100 Lovers, though it may be a bit brief at only 10 full songs, sounds like the band had a total blast making it. Though there are occasions where a song seems to merely simmer when it could have boiled, the album ebbs and flows from slow-building, sweeping drama to the more full-on “foreign party” stuff, with a pseudo-ballad or two and a couple interludes thrown in for good measure. I get the sense from these guys that albums are only the tip of the iceberg, and that while so much of 100 Lovers is brimming with otherworldly, romantic charm, it’s really just a template for what must be a killer live show. They pull off a mixture of edgy and classy that makes it somewhat hard to believe the group began life as a backing band for a burlesque show. (What I’m hearing here is totally family-friendly, though – just FYI.) Since it’s a disc that tickles both the part of my brain that loves unusual combinations of instruments all blaring at once, and the part that enjoys unraveling unusual lyrics (including occasional bilingual ones), it’s pretty easy to see why this disc scores an easy “A” in my book.
1. The Alley
It seems strange for what is essentially a folk/rock album to start with a wash of synthesizers, but listen as this dramatic opener gradually settles to earth, strings all a flutter and piano ringing out as rolling drums and a speedy bass line begin to pick up steam. Nick Urata’s voice drips with pathos, sounding equally frustrated and lovelorn as he sings of the cruel game of chance that a relationship turns out to be – “Who among you can resist/Her fingers wrapped around your wrist/From the beast she pulls a lover/From this world you’ll need no other.” Sure, it’s a bit on the showy, production-heavy side of things, but it’s no less beautiful for it, and the song eases us quite nicely into DeVotchKa’s exotic world as it fades out and then quite suddenly collides with the next track.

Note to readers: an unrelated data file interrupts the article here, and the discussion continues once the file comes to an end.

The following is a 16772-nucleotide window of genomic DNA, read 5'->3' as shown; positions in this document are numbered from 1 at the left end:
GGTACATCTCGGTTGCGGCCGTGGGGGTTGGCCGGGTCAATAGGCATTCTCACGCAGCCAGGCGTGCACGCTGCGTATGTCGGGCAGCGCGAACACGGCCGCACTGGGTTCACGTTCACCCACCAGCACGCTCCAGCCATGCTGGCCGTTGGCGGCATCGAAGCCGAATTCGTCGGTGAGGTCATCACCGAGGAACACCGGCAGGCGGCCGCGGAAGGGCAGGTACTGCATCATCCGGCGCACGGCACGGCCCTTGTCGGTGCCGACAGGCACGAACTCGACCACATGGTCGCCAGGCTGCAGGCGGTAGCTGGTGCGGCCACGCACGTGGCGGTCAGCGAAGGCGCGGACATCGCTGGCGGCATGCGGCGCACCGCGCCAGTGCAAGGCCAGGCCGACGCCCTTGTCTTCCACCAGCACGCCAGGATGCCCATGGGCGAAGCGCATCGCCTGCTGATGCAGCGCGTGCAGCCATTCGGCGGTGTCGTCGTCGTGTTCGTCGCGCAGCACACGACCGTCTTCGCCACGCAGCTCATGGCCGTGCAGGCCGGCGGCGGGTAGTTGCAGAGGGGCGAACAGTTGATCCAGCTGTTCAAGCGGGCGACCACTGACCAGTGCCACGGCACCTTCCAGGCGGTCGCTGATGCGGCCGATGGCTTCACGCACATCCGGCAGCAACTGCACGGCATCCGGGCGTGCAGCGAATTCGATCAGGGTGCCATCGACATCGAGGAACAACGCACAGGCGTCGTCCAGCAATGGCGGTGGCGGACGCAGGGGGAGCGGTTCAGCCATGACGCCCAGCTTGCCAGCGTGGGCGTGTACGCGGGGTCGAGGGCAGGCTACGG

2. All the Sand in All the Sea
There’s an unrelenting keyboard riff that leads this song off, and that persists through out most of it – Tom Hagerman is playing his rear end off and hopefully loving every second of it. The acoustic guitars strum quickly to keep up, while the electric trembles nervously. Surprisingly it’s Shawn King‘s percussion that shows restraint here, knowing when to change up the beat to drive the chorus home or when to barrel loudly into the next verse, but mostly avoiding adding clutter to a track that is already quite busy. (Fitting, for a song that states in the midst of its mostly enigmatic lyrics: “Waiting for the drums to kick in/You want to free your earthbound limbs.”) I enjoy busy songs, so to me this one’s great fun, its moody chord changes and its danceable rhythm keeping my mind in constant motion. The vocal performance is one of Urata’s best moments as he belts out the high notes on the chorus. The song raves and fumes about vain attempts to buy and sell and own the whole world, and through it all there’s that feeling of trying to grasp more than you can hold, which is wonderfully echoed by the alluring but slippery texture of the music.